LGBTIQ Refugees Must Tell Their Own Stories, And You Need to Listen
The video of the killing of George Floyd by a white police officer in Minneapolis on May 25 has triggered a wave of protests against police brutality and systematic racism in the United States and around the globe. Despite the threat of the ongoing global pandemic, Black communities and their allies have taken to the streets to demand justice and equality. While discussions of race and marginalization are part of everyday life for many minorities, the murder of George Floyd has galvanized an international conversation on the related issues of race, marginalization and equality. The Black Lives Matter movement is a true example of how hearing and telling the stories of the marginalized can spark change — what started as a mostly American movement, quickly became a global one over the last few months.
This current movement has encouraged historically marginalized communities to speak up. There is a need for people to speak out against acts of violence, oppression, and hate rhetoric and to have their stories heard. To embrace true justice, equality, and inclusion requires that those with privilege and power to use it – and sometimes just step out of the way – to uplift the voices of the marginalized, allowing them to speak for themselves, tell their own stories, and demand their own justice.
For the past decade, I have dedicated my career to lesbian, gay, bisexual, transgender, intersex and queer advocacy, particularly on behalf of LGBTQ+ individuals around the world who face oppression and inequality and have been silenced in some way. They all have powerful stories to tell, but most remain unheard. In order to have a balanced conversation about marginalization — we must include the voices of the voiceless; and when it comes to refugees — LGBTQ+ refugees are acutely underrepresented.
Over the last few years, the number of asylum seekers and refugees has climbed to the highest level in recorded history, borders continued to tighten, migration rhetoric has worsened, and racial inequalities have deepened. Those who are displaced owing to their sexual orientation and gender identity are consistently among the most vulnerable and marginalized individuals and their stories mostly unseen by mainstream media. This needs to change.
Currently there are thousands of LGBTQ+ individuals waiting to seek asylum on the U.S. southern border. Most of them have been forced to flee their homes after being subjected to violence, persecution, and death threats for just trying to be who they are. They are at greater risk than ever before – particularly transgender and gender non-conforming people. Threats come not only from long-standing prejudice and discrimination based on their sexual orientation and gender identity, but today from the pandemic as well. Policies put in place by the current administration have cut off access to asylums, leaving these vulnerable communities to wait in dangerous Mexican cities in limbo. They stand to be among the worse impacted by the virus at the center of the ongoing global pandemic if contracted, as many have weakened immune systems due to HIV, less access to healthcare and are forced to live in cramped quarters, like shelters, dorms and camps, where physical isolation is impossible, and the virus can spread quickly and with damaging effects.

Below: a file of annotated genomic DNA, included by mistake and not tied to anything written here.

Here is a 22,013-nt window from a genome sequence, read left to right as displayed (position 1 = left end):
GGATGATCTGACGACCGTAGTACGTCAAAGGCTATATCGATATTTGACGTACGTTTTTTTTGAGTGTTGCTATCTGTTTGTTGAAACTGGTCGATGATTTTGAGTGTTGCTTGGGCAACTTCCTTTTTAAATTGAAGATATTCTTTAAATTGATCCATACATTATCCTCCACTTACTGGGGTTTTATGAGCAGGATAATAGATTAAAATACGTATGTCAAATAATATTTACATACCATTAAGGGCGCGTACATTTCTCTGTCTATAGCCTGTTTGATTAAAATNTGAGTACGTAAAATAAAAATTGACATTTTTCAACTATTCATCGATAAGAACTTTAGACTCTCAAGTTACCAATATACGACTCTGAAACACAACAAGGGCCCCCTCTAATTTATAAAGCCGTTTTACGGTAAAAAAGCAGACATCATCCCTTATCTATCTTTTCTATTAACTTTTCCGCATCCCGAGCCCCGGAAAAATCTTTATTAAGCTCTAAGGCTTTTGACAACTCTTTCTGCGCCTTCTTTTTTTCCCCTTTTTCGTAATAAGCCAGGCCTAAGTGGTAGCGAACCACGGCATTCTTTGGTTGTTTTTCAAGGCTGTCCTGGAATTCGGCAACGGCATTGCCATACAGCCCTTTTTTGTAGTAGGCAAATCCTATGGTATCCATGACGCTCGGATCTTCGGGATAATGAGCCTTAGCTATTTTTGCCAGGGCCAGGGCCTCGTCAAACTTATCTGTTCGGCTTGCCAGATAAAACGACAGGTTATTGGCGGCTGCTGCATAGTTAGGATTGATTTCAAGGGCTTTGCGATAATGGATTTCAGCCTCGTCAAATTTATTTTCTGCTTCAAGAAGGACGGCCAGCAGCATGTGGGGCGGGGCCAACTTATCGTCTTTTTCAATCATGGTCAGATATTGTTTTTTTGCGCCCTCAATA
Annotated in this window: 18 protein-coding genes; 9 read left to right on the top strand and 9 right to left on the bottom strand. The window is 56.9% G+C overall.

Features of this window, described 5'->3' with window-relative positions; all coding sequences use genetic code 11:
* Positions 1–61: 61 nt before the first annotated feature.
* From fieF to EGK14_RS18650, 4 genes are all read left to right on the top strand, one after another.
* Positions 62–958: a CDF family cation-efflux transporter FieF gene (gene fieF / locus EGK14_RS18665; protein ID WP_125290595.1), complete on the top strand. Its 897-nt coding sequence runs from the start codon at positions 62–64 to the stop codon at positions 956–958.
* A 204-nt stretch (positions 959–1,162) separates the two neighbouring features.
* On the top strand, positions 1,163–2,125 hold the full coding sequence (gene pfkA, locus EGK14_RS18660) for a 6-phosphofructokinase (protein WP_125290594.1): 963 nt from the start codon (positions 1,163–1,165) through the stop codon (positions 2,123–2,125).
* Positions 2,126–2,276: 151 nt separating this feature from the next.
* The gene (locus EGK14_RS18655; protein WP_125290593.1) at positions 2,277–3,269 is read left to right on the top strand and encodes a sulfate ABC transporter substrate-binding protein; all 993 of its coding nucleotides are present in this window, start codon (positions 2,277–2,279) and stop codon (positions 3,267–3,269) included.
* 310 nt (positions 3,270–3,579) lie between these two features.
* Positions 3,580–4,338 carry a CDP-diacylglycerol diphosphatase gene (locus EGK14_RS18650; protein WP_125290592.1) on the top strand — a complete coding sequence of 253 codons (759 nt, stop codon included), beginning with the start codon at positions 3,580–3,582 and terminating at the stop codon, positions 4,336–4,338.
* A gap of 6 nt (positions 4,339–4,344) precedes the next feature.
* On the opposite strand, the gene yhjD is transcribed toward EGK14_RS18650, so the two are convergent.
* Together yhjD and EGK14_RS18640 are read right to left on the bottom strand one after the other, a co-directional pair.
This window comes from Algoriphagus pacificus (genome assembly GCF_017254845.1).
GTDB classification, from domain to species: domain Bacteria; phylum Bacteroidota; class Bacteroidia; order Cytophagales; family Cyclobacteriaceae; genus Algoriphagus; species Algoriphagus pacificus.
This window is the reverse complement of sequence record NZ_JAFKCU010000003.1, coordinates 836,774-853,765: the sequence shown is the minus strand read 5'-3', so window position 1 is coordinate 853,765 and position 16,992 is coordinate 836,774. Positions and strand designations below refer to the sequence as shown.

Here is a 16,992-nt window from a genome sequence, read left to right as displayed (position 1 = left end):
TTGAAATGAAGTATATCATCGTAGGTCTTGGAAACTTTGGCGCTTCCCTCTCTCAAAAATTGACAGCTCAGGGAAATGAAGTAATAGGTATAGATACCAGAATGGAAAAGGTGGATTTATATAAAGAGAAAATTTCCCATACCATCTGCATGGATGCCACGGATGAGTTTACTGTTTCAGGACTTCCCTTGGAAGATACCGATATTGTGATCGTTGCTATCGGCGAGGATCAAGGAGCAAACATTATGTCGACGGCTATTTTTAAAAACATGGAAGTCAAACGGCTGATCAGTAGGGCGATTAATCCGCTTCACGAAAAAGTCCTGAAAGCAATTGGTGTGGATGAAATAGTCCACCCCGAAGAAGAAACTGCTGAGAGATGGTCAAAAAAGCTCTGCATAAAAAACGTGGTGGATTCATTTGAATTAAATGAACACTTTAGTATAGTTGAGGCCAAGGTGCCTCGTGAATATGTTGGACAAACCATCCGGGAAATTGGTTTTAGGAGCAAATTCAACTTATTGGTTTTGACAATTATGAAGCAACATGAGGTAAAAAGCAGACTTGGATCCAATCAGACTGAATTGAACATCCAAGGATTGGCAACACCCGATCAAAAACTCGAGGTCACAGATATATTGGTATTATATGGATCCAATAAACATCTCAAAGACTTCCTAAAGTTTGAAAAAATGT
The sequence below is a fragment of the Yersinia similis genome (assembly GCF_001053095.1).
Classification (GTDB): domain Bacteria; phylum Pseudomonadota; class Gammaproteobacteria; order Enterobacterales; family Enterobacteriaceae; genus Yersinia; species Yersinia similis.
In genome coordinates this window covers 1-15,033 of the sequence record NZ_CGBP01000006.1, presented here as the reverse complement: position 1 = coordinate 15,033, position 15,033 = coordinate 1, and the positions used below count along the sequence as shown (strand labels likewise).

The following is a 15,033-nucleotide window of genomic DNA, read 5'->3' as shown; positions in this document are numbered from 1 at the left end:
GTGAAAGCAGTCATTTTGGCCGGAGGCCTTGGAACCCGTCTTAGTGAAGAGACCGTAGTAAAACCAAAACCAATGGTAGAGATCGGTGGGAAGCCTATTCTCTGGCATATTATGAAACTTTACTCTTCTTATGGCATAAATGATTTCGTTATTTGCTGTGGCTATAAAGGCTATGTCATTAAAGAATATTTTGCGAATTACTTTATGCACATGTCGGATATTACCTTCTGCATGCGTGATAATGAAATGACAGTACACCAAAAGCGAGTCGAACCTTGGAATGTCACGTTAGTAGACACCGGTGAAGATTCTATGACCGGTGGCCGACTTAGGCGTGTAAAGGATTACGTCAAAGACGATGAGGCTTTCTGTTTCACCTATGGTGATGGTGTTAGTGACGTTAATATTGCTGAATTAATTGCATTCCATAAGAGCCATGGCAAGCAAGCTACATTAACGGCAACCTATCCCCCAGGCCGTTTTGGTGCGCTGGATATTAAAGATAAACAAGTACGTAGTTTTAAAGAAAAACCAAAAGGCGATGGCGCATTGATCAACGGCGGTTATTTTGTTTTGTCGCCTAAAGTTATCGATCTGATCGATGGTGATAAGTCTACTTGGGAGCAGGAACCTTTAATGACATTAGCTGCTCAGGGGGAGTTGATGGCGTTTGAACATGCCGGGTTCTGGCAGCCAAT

Now more than ever, with the still-growing pandemic and immigration proceedings halted, these are stories we should be hearing. And we should be hearing them, from perspectives that center the voices of this community.
Through my work at ORAM, Organization for Refuge, Asylum and Migration, I help these communities tell those stories and amplify their own voices. ORAM is the first international organization to protect and advocate for LGBTIQ asylum seekers and refugees globally. Over the last couple of years ORAM has focused on supporting LGBTIQ asylum seekers where they are, especially in so-called transit countries where they are stuck in limbo. We want to amplify their voices and allow them to advocate for themselves and their community. My hope is that through storytelling the community will learn to foster their collective voice and narrate their own personal life story. We have even recently adapted our programs for the ongoing global pandemic, including a digital storytelling class. The storytelling skills learnt in this class will be invaluable for when these LGBTIQ refugees arrive in front of an immigration officer at the border and in their asylum hearing.
Storytelling is such a powerful tool. Through the use of technology and a digital platform, we can connect communities and share information that inspires empathy and reaches a wider audience. There are countless interesting and untold stories which are waiting to be heard and need to be told. It is vital that we amplify the voices of the most marginalized in our communities so we can learn from their experiences and these stories have the power to remind people of our shared humanity.
Stories humanize people. Listening to stories can build empathy in those who haven’t gone through the same experiences and can make us feel connected and close to our community when we hear similarities or common themes from others’ experiences, and this is something that is needed now more than ever before.
Article featured in Out Magazine.